The chronology of the ancient Near East is a framework of dates for various events, rulers and dynasties. Historical inscriptions and texts customarily record events in terms of a succession of officials or rulers: "in the year X of king Y". Comparing many records pieces together a relative chronology relating dates in cities over a wide area. For the 3rd and 2nd millennia BC, this correlation is less certain but the following periods can be distinguished: *Early Bronze Age: Following the rise of cuneiform writing in the preceding Uruk period and Jemdet Nasr periods came a series of rulers and dynasties whose existence is based mostly on scant contemporary sources (e.g. En-me-barage-si), combined with archaeological cultures, some of which are considered problematic (e.g. Early Dynastic II). The lack of dendrochronology, astronomical correlations, and sparsity of modern, well-stratified sequences of radiocarbon dates from Southern Mesopotamia makes it difficult to assign absol ...
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Recorded History
Recorded history or written history describes the historical events that have been recorded in a written form or other documented communication which are subsequently evaluated by historians using the historical method. For broader world history, recorded history begins with the accounts of the ancient world around the 4th millennium BC, and it coincides with the invention of writing. For some geographic regions or cultures, written history is limited to a relatively recent period in human history because of the limited use of written records. Moreover, human cultures do not always record all of the information which is considered relevant by later historians, such as the full impact of natural disasters or the names of individuals. Recorded history for particular types of information is therefore limited based on the types of records kept. Because of this, recorded history in different contexts may refer to different periods of time depending on the topic. The interpreta ...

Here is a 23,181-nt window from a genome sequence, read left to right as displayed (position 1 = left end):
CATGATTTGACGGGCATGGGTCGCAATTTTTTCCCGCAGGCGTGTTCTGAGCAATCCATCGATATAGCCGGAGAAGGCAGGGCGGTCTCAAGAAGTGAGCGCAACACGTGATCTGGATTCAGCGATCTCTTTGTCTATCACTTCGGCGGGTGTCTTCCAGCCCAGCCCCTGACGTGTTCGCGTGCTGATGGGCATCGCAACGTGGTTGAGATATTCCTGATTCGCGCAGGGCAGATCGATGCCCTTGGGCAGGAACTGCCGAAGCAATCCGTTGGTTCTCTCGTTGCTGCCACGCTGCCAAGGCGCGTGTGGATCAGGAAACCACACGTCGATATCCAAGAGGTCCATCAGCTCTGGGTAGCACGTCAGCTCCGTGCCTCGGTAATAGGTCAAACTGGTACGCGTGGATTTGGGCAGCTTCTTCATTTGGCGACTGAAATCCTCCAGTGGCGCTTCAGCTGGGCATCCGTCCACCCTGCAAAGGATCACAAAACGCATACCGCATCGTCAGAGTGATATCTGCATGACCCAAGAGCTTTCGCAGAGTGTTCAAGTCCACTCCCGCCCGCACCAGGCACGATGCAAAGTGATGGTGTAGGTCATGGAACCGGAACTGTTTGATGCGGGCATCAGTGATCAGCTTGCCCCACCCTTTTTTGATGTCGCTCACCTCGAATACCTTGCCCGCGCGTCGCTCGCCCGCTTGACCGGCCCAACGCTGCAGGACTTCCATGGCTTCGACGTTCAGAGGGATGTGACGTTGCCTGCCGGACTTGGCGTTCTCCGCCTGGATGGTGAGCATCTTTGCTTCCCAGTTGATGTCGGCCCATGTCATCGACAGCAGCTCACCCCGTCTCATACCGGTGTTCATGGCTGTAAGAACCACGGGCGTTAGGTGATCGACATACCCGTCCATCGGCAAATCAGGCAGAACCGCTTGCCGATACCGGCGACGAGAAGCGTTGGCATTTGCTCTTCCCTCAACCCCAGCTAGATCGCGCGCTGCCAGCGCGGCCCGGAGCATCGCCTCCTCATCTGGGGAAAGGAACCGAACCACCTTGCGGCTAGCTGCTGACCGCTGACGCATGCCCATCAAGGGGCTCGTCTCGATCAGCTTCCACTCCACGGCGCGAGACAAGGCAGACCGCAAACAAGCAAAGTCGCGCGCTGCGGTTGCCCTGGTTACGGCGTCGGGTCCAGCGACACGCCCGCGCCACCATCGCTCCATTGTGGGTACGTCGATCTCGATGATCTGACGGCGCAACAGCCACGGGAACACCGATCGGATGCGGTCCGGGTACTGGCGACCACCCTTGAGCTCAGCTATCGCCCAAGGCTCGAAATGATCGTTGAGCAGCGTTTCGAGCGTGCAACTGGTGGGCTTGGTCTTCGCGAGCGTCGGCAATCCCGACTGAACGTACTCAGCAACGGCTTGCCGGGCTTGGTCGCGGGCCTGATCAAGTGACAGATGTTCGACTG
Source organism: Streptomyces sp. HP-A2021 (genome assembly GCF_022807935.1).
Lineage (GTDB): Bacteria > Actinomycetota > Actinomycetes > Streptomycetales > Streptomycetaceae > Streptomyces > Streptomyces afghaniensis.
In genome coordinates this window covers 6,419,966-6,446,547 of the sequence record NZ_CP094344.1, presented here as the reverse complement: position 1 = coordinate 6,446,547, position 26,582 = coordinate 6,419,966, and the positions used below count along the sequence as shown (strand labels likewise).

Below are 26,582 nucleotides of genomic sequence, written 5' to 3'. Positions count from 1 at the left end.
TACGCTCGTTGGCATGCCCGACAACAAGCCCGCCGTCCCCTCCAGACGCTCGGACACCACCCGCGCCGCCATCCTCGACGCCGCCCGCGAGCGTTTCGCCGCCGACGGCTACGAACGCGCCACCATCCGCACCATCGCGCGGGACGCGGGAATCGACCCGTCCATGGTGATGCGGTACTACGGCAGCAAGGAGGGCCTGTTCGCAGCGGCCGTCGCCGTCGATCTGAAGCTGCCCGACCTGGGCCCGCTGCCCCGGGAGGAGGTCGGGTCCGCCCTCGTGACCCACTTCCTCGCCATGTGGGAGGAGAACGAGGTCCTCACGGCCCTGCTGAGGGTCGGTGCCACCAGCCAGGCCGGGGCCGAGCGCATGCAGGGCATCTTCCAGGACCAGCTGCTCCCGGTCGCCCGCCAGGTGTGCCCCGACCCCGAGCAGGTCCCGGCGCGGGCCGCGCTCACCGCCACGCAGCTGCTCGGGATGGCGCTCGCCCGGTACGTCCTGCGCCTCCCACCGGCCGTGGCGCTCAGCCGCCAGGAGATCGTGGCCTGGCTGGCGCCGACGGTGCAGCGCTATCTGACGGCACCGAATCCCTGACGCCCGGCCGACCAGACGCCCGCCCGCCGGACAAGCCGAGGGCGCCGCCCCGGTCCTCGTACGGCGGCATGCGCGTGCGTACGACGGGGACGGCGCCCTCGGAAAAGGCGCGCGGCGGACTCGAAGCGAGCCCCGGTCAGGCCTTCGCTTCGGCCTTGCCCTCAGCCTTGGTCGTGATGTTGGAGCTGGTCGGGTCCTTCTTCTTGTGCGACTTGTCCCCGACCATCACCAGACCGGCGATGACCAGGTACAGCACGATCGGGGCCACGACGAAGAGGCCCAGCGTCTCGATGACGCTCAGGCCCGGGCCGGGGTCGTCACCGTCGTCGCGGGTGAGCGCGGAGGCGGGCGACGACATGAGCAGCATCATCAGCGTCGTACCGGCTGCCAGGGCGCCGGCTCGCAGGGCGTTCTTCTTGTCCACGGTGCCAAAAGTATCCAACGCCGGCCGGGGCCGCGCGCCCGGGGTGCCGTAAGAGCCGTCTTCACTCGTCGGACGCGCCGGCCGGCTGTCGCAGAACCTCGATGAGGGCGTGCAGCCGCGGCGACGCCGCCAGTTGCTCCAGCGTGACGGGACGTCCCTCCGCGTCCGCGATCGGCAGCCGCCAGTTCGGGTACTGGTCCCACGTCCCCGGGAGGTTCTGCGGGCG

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Empire